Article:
Although the San Joaquin River has plenty of water at some times of the year, the flow is greatly reduced at other times, and the salinity increases. Los Vaqueros Reservoir solved the problem initially by pumping water into the reservoir from a tributary during periods of low salinity and plentiful water to be released to over 500,000 homes throughout the year. Because the plan solved the immediate problem so handily, an expansion of Los Vaqueros was the chosen solution to beginning to solve the long-term problem of a degraded San Joaquin Delta. Intake pipes will pump in water from several different locations to avoid over-draining resources. Improved fish screens are in use to protect fish in the pumping areas.
Already known as an excellent fishery, the new, improved Los Vaqueros is slated to become even more productive. The California Department of Fish and Game has planted 40,000 chinook salmon fingerlings and 20,000 kokanee in the expanding reservoir where they join rainbow trout, largemouth black bass, brown bullhead, channel catfish, white catfish, bluegill, redear sunfish, green sunfish, white crappie, Sacramento perch, striped bass and bullhead. The southwest end of the reservoir away from the dam construction has been reopened, although water levels are still low. Because private boats are not allowed, fishing is currently from shore only. Once the new marina is open in its new location, it will again be renting electric boats for use on the reservoir. New fishing docks will facilitate shore fishing. Because Los Vaqueros is a drinking water reservoir, no swimming or water contact sports are allowed, not even wading. Personal watercraft are forbidden, as are dogs.The reservoir also offers picnic areas and restrooms but no camping facilities. Los Vaqueros Interpretive Center, located near the dam, offers trail maps and information about the natural area surrounding the reservoir.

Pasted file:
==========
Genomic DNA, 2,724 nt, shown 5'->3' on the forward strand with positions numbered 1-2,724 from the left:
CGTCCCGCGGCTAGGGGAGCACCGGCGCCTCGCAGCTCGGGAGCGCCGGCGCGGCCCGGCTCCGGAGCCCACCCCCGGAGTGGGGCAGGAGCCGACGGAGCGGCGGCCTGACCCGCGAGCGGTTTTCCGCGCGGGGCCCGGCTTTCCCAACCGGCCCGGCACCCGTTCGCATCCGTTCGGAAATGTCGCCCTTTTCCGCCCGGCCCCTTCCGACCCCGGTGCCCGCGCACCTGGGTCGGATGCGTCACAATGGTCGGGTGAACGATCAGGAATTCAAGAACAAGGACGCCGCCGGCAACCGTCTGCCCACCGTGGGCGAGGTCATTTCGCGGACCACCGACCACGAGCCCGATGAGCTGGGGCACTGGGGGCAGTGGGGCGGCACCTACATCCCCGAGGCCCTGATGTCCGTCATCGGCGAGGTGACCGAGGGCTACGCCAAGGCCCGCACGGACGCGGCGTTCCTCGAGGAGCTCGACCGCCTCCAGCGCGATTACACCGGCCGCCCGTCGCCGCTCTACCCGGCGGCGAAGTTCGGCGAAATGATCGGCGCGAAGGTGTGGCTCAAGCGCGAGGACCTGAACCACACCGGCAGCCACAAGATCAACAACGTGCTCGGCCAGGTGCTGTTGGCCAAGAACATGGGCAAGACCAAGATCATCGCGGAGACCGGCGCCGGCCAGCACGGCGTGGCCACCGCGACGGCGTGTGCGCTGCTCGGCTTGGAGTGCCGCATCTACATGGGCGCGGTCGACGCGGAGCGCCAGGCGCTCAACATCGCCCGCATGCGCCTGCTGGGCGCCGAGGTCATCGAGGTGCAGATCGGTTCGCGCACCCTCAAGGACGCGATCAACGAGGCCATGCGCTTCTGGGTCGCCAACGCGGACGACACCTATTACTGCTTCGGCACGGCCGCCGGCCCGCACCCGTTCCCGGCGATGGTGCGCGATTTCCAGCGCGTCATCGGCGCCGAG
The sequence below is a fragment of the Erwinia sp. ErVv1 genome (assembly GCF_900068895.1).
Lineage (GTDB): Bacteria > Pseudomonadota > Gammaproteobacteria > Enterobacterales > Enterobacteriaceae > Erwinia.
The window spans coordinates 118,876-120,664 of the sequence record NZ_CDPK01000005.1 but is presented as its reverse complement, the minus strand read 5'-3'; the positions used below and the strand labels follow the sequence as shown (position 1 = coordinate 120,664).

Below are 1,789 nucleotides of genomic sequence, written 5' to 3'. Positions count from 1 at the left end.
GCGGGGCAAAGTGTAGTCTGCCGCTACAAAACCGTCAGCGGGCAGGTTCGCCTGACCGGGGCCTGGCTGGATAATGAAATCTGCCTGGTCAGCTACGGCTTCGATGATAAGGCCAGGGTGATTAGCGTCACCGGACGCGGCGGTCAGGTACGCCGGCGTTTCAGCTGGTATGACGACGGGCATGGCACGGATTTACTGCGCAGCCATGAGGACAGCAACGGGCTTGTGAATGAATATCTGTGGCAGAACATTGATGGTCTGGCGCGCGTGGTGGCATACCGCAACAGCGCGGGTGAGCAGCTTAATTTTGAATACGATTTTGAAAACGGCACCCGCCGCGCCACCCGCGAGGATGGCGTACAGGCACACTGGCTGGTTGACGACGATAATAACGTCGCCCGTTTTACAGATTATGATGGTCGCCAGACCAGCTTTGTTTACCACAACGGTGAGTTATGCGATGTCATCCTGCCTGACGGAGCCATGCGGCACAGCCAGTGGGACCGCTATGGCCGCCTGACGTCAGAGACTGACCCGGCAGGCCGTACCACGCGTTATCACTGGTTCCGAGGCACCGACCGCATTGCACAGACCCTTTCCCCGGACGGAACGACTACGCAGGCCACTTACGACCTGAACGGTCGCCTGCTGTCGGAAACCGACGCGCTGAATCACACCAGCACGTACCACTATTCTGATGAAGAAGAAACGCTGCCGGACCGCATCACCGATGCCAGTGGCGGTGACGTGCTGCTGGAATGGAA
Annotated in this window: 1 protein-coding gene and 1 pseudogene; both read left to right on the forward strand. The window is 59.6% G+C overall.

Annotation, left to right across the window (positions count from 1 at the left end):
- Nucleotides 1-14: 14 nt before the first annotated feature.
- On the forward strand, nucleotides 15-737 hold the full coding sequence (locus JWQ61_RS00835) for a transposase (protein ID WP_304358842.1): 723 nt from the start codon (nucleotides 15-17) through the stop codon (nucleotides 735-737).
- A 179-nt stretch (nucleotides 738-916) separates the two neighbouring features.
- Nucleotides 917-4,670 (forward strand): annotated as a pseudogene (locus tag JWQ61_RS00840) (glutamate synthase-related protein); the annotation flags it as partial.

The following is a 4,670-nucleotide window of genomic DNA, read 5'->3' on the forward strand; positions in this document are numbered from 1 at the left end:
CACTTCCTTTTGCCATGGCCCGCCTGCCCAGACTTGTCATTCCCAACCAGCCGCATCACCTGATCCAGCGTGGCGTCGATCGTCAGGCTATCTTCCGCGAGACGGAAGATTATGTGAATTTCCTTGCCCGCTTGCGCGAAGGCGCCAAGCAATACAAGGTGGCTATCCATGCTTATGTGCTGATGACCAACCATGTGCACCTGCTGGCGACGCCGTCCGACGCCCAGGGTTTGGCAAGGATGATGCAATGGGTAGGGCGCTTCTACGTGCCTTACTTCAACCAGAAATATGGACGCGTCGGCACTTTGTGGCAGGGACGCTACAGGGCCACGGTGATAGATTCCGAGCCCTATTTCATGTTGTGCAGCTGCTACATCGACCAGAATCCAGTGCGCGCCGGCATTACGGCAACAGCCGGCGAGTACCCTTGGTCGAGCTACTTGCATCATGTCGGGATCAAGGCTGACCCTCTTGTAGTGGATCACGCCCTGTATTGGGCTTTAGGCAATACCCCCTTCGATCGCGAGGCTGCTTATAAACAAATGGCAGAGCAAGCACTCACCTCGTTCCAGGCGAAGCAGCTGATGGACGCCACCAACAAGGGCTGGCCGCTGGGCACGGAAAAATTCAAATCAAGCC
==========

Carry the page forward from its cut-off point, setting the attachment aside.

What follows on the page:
In keeping with the desire to improve habitat for wildlife, the new Los Vaqueros expansion will add additional acreage to the existing 19,300 acres now set aside for natural habitat. A full 55 miles of trails for hiking and nature exploration already exist on reservoir lands, mostly on the south and west sides of the reservoir. A large portion of the east side is reserved as wildlife corridor with no public access. Some trails are necessarily being relocated. A number of them will be available to horseback riding when reopened.